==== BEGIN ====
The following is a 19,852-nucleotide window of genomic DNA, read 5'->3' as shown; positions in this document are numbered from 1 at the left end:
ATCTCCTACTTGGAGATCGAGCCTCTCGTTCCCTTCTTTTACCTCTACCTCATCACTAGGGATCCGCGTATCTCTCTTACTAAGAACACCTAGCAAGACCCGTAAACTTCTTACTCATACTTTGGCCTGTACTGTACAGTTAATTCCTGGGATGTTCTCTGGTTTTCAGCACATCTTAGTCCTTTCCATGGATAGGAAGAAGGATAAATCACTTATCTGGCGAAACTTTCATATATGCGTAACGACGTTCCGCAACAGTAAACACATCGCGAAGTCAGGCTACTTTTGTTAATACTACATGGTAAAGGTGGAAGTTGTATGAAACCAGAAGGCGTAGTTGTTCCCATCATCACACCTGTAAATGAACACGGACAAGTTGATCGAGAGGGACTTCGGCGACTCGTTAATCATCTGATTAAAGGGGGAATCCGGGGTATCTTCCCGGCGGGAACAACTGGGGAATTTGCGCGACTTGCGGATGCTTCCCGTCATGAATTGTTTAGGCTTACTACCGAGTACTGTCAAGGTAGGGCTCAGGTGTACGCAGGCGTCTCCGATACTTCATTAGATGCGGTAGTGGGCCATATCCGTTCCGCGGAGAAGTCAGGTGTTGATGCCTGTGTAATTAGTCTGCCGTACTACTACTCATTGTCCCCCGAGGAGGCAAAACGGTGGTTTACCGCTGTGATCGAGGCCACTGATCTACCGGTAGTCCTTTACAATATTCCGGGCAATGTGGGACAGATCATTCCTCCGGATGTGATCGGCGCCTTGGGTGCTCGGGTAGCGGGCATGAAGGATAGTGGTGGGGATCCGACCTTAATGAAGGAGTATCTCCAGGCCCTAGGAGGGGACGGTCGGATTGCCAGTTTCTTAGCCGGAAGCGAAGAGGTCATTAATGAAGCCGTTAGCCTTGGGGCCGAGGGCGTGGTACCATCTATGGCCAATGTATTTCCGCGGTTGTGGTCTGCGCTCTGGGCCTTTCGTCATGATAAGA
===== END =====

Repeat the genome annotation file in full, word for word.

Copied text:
The following is a 19,852-nucleotide window of genomic DNA, read 5'->3' as shown; positions in this document are numbered from 1 at the left end:
ATCTCCTACTTGGAGATCGAGCCTCTCGTTCCCTTCTTTTACCTCTACCTCATCACTAGGGATCCGCGTATCTCTCTTACTAAGAACACCTAGCAAGACCCGTAAACTTCTTACTCATACTTTGGCCTGTACTGTACAGTTAATTCCTGGGATGTTCTCTGGTTTTCAGCACATCTTAGTCCTTTCCATGGATAGGAAGAAGGATAAATCACTTATCTGGCGAAACTTTCATATATGCGTAACGACGTTCCGCAACAGTAAACACATCGCGAAGTCAGGCTACTTTTGTTAATACTACATGGTAAAGGTGGAAGTTGTATGAAACCAGAAGGCGTAGTTGTTCCCATCATCACACCTGTAAATGAACACGGACAAGTTGATCGAGAGGGACTTCGGCGACTCGTTAATCATCTGATTAAAGGGGGAATCCGGGGTATCTTCCCGGCGGGAACAACTGGGGAATTTGCGCGACTTGCGGATGCTTCCCGTCATGAATTGTTTAGGCTTACTACCGAGTACTGTCAAGGTAGGGCTCAGGTGTACGCAGGCGTCTCCGATACTTCATTAGATGCGGTAGTGGGCCATATCCGTTCCGCGGAGAAGTCAGGTGTTGATGCCTGTGTAATTAGTCTGCCGTACTACTACTCATTGTCCCCCGAGGAGGCAAAACGGTGGTTTACCGCTGTGATCGAGGCCACTGATCTACCGGTAGTCCTTTACAATATTCCGGGCAATGTGGGACAGATCATTCCTCCGGATGTGATCGGCGCCTTGGGTGCTCGGGTAGCGGGCATGAAGGATAGTGGTGGGGATCCGACCTTAATGAAGGAGTATCTCCAGGCCCTAGGAGGGGACGGTCGGATTGCCAGTTTCTTAGCCGGAAGCGAAGAGGTCATTAATGAAGCCGTTAGCCTTGGGGCCGAGGGCGTGGTACCATCTATGGCCAATGTATTTCCGCGGTTGTGGTCTGCGCTCTGGGCCTTTCGTCATGATAAGA